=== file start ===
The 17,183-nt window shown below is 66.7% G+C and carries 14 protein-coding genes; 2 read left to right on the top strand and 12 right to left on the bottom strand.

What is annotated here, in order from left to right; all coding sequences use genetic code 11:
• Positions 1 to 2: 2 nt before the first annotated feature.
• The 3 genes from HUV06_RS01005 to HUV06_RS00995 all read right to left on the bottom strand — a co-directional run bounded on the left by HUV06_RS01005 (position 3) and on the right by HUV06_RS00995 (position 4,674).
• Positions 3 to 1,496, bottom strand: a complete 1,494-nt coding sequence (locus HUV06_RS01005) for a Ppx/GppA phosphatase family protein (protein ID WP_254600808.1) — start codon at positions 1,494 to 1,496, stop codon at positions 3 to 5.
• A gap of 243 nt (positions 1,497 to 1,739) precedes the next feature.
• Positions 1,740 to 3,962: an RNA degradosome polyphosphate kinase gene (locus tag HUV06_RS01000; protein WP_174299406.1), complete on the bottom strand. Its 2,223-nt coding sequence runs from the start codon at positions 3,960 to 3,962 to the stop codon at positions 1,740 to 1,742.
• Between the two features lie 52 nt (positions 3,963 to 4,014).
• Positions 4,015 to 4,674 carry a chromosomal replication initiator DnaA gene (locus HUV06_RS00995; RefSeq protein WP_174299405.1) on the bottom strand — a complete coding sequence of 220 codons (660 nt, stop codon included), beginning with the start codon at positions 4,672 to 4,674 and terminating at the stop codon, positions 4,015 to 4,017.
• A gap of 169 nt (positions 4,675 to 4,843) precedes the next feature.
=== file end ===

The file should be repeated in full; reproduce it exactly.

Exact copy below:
The 17,183-nt window shown below is 66.7% G+C and carries 14 protein-coding genes; 2 read left to right on the top strand and 12 right to left on the bottom strand.

What is annotated here, in order from left to right; all coding sequences use genetic code 11:
• Positions 1 to 2: 2 nt before the first annotated feature.
• The 3 genes from HUV06_RS01005 to HUV06_RS00995 all read right to left on the bottom strand — a co-directional run bounded on the left by HUV06_RS01005 (position 3) and on the right by HUV06_RS00995 (position 4,674).
• Positions 3 to 1,496, bottom strand: a complete 1,494-nt coding sequence (locus HUV06_RS01005) for a Ppx/GppA phosphatase family protein (protein ID WP_254600808.1) — start codon at positions 1,494 to 1,496, stop codon at positions 3 to 5.
• A gap of 243 nt (positions 1,497 to 1,739) precedes the next feature.
• Positions 1,740 to 3,962: an RNA degradosome polyphosphate kinase gene (locus tag HUV06_RS01000; protein WP_174299406.1), complete on the bottom strand. Its 2,223-nt coding sequence runs from the start codon at positions 3,960 to 3,962 to the stop codon at positions 1,740 to 1,742.
• Between the two features lie 52 nt (positions 3,963 to 4,014).
• Positions 4,015 to 4,674 carry a chromosomal replication initiator DnaA gene (locus HUV06_RS00995; RefSeq protein WP_174299405.1) on the bottom strand — a complete coding sequence of 220 codons (660 nt, stop codon included), beginning with the start codon at positions 4,672 to 4,674 and terminating at the stop codon, positions 4,015 to 4,017.
• A gap of 169 nt (positions 4,675 to 4,843) precedes the next feature.